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Incumbent-quality advantage and counterfactual electoral stagnation in the U.S. Senate

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  • Ivan Pastine
  • Tuvana Pastine
  • Paul Redmond

Abstract

This paper presents a simple statistical exercise to provide a benchmark for the degree of electoral stagnation without direct officeholder benefits or challenger scare-off effects. Here electoral stagnation arises solely due to incumbent-quality advantage where the higher quality candidate wins the election. The simulation is calibrated using the observed drop-out rates in the U.S. Senate. From 1946 to 2010, the observed incumbent reelection rate is 81.7 percent; the benchmark with incumbent-quality advantage alone is able to generate a reelection rate of 78.2 percent. In the sub-sample from 1946 to 1978, the reelection rate from the simulation is almost identical to the observed. The rates diverge in the second part of the sub-sample from 1980 to 2010, possibly indicating an increase in electoral stagnation due to incumbency advantage arising for reasons other than incumbent-quality advantage.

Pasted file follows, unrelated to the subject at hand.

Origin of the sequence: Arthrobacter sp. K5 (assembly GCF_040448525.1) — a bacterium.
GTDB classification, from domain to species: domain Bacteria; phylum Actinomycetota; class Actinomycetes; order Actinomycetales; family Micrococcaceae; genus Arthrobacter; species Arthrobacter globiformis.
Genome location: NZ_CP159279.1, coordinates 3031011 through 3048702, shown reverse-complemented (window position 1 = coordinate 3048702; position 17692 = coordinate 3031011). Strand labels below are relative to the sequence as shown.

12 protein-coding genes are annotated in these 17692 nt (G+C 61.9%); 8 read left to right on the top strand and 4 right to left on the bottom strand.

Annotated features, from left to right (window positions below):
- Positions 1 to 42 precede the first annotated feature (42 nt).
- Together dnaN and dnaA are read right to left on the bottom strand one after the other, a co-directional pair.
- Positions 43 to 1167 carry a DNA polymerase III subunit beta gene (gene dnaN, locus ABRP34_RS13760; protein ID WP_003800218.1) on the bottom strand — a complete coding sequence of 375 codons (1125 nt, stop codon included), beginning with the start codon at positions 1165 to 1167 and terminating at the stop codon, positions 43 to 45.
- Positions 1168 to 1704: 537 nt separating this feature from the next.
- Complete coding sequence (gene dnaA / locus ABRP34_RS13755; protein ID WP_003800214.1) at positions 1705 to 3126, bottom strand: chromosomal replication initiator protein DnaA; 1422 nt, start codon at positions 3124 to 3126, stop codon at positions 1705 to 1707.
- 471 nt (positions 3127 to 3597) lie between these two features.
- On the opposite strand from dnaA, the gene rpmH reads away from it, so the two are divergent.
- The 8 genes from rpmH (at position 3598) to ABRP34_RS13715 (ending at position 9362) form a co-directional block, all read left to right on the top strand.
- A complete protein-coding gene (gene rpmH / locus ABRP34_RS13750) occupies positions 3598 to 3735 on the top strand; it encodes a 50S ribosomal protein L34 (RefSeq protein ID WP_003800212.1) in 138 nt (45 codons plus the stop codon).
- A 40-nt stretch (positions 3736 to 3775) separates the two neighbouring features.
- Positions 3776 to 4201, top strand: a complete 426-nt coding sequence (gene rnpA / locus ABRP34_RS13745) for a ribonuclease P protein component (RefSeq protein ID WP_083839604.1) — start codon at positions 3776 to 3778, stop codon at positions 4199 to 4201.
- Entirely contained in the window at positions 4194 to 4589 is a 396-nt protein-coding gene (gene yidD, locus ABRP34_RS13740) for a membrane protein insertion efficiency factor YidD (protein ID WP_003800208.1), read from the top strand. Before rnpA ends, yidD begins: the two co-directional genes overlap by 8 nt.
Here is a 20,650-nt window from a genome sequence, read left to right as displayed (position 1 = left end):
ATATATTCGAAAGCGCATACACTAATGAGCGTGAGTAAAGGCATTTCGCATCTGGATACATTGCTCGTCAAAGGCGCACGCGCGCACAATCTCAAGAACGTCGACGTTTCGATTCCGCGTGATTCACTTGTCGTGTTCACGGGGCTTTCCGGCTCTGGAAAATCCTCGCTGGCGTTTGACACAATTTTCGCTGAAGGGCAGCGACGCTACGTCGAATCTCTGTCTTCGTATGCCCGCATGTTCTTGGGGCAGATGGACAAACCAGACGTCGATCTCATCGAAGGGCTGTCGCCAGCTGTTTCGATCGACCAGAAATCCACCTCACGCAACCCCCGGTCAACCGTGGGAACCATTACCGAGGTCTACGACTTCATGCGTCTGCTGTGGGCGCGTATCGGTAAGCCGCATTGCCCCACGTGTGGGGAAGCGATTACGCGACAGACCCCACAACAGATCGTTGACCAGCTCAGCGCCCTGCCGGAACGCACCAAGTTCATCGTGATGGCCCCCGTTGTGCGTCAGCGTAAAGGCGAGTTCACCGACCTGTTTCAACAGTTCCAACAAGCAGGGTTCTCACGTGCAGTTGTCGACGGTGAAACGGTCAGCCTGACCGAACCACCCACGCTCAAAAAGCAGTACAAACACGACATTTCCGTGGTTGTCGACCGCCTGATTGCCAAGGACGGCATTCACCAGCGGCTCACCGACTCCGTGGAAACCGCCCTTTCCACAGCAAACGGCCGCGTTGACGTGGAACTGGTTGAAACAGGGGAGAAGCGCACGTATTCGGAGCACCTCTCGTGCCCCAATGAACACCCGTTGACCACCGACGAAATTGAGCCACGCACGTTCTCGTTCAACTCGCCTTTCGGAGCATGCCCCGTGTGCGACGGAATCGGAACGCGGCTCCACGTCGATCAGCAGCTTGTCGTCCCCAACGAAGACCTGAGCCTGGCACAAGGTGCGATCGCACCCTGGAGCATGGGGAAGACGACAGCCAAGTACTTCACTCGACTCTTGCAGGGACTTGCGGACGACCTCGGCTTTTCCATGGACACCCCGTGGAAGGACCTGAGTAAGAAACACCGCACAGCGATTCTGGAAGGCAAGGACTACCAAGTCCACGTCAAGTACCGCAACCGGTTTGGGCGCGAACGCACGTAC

Suggested Citation

  • Ivan Pastine & Tuvana Pastine & Paul Redmond, 2012. "Incumbent-quality advantage and counterfactual electoral stagnation in the U.S. Senate," Working Papers 201218, School of Economics, University College Dublin.
  • Handle: RePEc:ucn:wpaper:201218
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    File URL: http://hdl.handle.net/10197/3776
    File Function: First version, 2012
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    References listed on IDEAS

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    1. Gautam Gowrisankaran & Matthew F. Mitchell & Andrea Moro, 2008. "Electoral Design and Voter Welfare from the U.S. Senate: Evidence from a Dynamic Selection Model," Review of Economic Dynamics, Elsevier for the Society for Economic Dynamics, vol. 11(1), pages 1-17, January.
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    Cited by:

    1. Redmond, Paul & Regan, John, 2015. "Incumbency advantage in a proportional electoral system: A regression discontinuity analysis of Irish elections," European Journal of Political Economy, Elsevier, vol. 38(C), pages 244-256.

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    Keywords

    Incumbent-quality advantage; Counterfactual electoral stagnation; Voting research; United States. Congress. Senate--Elections;

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